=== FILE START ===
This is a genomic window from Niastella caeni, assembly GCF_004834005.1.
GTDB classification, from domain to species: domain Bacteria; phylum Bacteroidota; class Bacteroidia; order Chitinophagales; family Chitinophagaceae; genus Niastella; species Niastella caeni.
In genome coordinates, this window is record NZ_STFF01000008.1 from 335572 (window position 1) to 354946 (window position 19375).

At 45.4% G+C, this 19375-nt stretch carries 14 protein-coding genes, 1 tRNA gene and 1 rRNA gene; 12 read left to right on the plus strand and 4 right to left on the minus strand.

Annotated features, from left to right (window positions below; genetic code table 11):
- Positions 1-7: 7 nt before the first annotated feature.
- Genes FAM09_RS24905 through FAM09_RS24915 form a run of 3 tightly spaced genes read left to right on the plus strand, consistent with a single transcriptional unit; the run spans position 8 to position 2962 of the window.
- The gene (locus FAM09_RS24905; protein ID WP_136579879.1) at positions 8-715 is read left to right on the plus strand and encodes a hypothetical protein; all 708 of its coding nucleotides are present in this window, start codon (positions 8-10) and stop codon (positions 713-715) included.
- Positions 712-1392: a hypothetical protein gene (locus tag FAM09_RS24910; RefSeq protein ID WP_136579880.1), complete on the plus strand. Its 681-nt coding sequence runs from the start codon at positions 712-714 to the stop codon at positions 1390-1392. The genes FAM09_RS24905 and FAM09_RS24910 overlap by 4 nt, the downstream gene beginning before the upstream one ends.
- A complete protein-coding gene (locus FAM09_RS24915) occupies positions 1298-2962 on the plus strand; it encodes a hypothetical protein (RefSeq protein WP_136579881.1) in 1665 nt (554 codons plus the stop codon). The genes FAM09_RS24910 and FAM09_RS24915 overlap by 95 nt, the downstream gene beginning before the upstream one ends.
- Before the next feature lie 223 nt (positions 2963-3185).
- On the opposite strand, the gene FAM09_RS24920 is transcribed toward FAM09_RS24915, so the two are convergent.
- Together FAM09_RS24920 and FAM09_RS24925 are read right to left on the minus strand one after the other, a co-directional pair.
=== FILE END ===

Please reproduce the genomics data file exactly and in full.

This is a genomic window from Niastella caeni, assembly GCF_004834005.1.
GTDB classification, from domain to species: domain Bacteria; phylum Bacteroidota; class Bacteroidia; order Chitinophagales; family Chitinophagaceae; genus Niastella; species Niastella caeni.
In genome coordinates, this window is record NZ_STFF01000008.1 from 335572 (window position 1) to 354946 (window position 19375).

At 45.4% G+C, this 19375-nt stretch carries 14 protein-coding genes, 1 tRNA gene and 1 rRNA gene; 12 read left to right on the plus strand and 4 right to left on the minus strand.

Annotated features, from left to right (window positions below; genetic code table 11):
- Positions 1-7: 7 nt before the first annotated feature.
- Genes FAM09_RS24905 through FAM09_RS24915 form a run of 3 tightly spaced genes read left to right on the plus strand, consistent with a single transcriptional unit; the run spans position 8 to position 2962 of the window.
- The gene (locus FAM09_RS24905; protein ID WP_136579879.1) at positions 8-715 is read left to right on the plus strand and encodes a hypothetical protein; all 708 of its coding nucleotides are present in this window, start codon (positions 8-10) and stop codon (positions 713-715) included.
- Positions 712-1392: a hypothetical protein gene (locus tag FAM09_RS24910; RefSeq protein ID WP_136579880.1), complete on the plus strand. Its 681-nt coding sequence runs from the start codon at positions 712-714 to the stop codon at positions 1390-1392. The genes FAM09_RS24905 and FAM09_RS24910 overlap by 4 nt, the downstream gene beginning before the upstream one ends.
- A complete protein-coding gene (locus FAM09_RS24915) occupies positions 1298-2962 on the plus strand; it encodes a hypothetical protein (RefSeq protein WP_136579881.1) in 1665 nt (554 codons plus the stop codon). The genes FAM09_RS24910 and FAM09_RS24915 overlap by 95 nt, the downstream gene beginning before the upstream one ends.
- Before the next feature lie 223 nt (positions 2963-3185).
- On the opposite strand, the gene FAM09_RS24920 is transcribed toward FAM09_RS24915, so the two are convergent.
- Together FAM09_RS24920 and FAM09_RS24925 are read right to left on the minus strand one after the other, a co-directional pair.